2002-05-25 / Columnists

From the Editor’s Desk

By Howard Schwach

By Howard Schwach

When I was working as a staff developer for District 27, I often worked in mainland schools. Most of my career was spent at IS (now, MS) 53 in Far Rockaway. I had also worked at JHS (now, MS) 198 in Arverne for a time as a teacher early in my career and then later as a staff developer. I was used to the Rockaway schools, and the conventional wisdom was that the mainland schools were a better place to be.

Those of you who have followed my School Scope column over the years know that the conventional wisdom is not necessarily correct, but that was the perception nevertheless.

I remember walking down the hall at a mainland middle school where the principal of the school was chastising a student for some transgression.

"If you don’t start acting correctly, we’re going to transfer you to a Rockaway school," he told the student.

That is when I realized that Rockaway has become a sort of bogeyman in the district, a place that you didn’t want to be.

What brings this up now is a report that Iris Nelson, the principal of PS 65, a mainland school that is having problems with toxic waste, is using that bogeyman to keep her teachers in line.

The published report (which I have not been able to confirm) said that Nelson called all of her teachers together in a meeting designed to stop the information leaks that had been coming from building personnel to the media.

The teachers were reportedly told to "keep their mouths shut" when dealing with the media, particularly with the local media. The report says that Nelson then told them that if they said anything more than "no comment" to the press, they "would be shipped off to the Rockaways."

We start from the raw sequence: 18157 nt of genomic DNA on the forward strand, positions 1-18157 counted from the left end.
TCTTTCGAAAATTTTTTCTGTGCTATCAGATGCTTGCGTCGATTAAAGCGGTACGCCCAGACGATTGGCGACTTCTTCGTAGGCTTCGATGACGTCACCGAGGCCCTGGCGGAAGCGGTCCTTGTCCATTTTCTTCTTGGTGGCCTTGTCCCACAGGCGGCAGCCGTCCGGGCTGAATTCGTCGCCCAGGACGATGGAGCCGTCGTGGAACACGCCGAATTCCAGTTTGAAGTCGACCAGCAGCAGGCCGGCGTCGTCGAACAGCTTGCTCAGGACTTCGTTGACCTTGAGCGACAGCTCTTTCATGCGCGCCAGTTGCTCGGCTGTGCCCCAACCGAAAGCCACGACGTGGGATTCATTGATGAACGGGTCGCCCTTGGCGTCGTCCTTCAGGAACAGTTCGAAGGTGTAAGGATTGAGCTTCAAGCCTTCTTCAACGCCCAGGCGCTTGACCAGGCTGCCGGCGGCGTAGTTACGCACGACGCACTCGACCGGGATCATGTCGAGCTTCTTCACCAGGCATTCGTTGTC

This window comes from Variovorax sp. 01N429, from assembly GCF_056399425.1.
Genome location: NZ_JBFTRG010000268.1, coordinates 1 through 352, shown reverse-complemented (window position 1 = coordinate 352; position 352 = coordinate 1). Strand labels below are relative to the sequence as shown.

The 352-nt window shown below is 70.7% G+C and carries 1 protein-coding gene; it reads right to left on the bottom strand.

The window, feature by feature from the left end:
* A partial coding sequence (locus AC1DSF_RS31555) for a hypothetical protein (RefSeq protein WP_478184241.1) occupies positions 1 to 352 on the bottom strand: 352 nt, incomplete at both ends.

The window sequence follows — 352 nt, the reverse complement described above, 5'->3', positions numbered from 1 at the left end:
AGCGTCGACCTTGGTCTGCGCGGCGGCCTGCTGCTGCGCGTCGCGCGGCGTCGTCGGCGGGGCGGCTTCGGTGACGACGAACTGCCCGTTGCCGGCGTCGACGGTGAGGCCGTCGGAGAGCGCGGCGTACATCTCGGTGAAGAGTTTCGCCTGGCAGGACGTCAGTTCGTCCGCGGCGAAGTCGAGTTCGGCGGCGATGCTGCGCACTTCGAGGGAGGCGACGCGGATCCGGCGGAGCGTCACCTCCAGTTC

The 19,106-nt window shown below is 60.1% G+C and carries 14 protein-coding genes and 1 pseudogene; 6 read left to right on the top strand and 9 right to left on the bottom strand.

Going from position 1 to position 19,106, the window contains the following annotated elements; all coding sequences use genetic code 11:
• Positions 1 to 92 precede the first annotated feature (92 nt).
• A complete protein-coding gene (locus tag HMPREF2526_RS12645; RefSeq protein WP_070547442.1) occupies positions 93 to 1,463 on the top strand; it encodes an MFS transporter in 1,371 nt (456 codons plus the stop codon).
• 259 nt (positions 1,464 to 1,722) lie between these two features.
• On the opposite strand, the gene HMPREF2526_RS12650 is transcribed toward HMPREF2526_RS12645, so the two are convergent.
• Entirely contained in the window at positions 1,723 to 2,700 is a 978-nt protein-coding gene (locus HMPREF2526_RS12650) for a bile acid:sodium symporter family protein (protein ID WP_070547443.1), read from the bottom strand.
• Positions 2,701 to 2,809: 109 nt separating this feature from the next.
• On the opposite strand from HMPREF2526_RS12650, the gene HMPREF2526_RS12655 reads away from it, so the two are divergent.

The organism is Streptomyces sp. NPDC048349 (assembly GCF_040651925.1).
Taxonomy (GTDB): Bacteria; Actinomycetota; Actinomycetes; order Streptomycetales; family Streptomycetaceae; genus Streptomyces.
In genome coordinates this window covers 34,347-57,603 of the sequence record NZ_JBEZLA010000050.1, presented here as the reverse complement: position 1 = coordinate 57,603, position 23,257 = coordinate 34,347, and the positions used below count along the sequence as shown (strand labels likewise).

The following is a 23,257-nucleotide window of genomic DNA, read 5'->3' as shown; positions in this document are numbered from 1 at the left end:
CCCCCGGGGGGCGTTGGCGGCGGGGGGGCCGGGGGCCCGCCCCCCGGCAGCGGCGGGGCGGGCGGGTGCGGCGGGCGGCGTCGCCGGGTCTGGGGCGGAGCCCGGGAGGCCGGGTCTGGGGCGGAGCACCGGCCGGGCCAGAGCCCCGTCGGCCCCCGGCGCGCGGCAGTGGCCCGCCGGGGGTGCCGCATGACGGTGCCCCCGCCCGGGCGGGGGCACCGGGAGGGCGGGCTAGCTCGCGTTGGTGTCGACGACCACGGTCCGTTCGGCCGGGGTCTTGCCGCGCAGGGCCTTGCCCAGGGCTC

That threat was obviously very real to the teachers in the building, because none are any longer willing to speak either on the record of anonymously.

One teacher did go on television with Marcia Kramer of CBS on Monday night. The teacher’s face was covered electronically and his or her voice was digitalized so that it was not recognizable.

The teachers are afraid. Speak out and get shipped to Rockaway. What a concept!

Under present union rules, it is not possible to transfer a tenured teacher unilaterally. The rules require that the teacher request such a transfer.

Untenured teachers, however, can be moved around at will under the threat of losing their jobs entirely.

That is a good rule and Nelson’s purported threats point to the reason that it is a good rule.

Those who favor the Mayor’s plan that would allow district superintendents to move teachers at will say that it is simply a management tool that would allow the boss to place workers where they are needed most.

That explanation does not take into account the fact that the plan would also allow the superintendent to move "troublemakers" and "whistleblowers" around at will. That is not something that would serve either the schools or their students well.

I am a prime example that tenure and school assignments are necessary components of educational freedom.